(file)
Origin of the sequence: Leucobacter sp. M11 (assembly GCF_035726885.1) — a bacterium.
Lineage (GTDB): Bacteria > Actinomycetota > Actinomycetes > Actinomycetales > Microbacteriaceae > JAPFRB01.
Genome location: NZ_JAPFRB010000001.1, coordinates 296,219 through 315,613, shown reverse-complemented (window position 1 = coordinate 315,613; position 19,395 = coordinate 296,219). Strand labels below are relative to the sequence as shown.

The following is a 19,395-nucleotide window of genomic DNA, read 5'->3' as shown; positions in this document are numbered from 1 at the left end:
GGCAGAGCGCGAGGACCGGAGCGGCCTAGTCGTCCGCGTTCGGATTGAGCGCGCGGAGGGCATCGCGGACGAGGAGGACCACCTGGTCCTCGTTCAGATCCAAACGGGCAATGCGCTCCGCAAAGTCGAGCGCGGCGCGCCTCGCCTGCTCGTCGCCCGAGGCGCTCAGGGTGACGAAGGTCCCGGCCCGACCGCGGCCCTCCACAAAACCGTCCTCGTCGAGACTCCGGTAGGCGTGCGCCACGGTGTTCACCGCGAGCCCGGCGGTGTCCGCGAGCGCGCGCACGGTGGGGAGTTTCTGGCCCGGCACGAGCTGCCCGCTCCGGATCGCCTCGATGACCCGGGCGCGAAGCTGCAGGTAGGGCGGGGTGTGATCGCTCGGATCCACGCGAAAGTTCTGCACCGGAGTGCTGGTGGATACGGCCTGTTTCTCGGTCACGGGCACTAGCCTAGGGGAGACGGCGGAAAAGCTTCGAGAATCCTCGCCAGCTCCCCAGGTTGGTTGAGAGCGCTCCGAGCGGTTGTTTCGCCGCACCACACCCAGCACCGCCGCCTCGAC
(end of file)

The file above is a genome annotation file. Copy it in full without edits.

Origin of the sequence: Leucobacter sp. M11 (assembly GCF_035726885.1) — a bacterium.
Lineage (GTDB): Bacteria > Actinomycetota > Actinomycetes > Actinomycetales > Microbacteriaceae > JAPFRB01.
Genome location: NZ_JAPFRB010000001.1, coordinates 296,219 through 315,613, shown reverse-complemented (window position 1 = coordinate 315,613; position 19,395 = coordinate 296,219). Strand labels below are relative to the sequence as shown.

The following is a 19,395-nucleotide window of genomic DNA, read 5'->3' as shown; positions in this document are numbered from 1 at the left end:
GGCAGAGCGCGAGGACCGGAGCGGCCTAGTCGTCCGCGTTCGGATTGAGCGCGCGGAGGGCATCGCGGACGAGGAGGACCACCTGGTCCTCGTTCAGATCCAAACGGGCAATGCGCTCCGCAAAGTCGAGCGCGGCGCGCCTCGCCTGCTCGTCGCCCGAGGCGCTCAGGGTGACGAAGGTCCCGGCCCGACCGCGGCCCTCCACAAAACCGTCCTCGTCGAGACTCCGGTAGGCGTGCGCCACGGTGTTCACCGCGAGCCCGGCGGTGTCCGCGAGCGCGCGCACGGTGGGGAGTTTCTGGCCCGGCACGAGCTGCCCGCTCCGGATCGCCTCGATGACCCGGGCGCGAAGCTGCAGGTAGGGCGGGGTGTGATCGCTCGGATCCACGCGAAAGTTCTGCACCGGAGTGCTGGTGGATACGGCCTGTTTCTCGGTCACGGGCACTAGCCTAGGGGAGACGGCGGAAAAGCTTCGAGAATCCTCGCCAGCTCCCCAGGTTGGTTGAGAGCGCTCCGAGCGGTTGTTTCGCCGCACCACACCCAGCACCGCCGCCTCGAC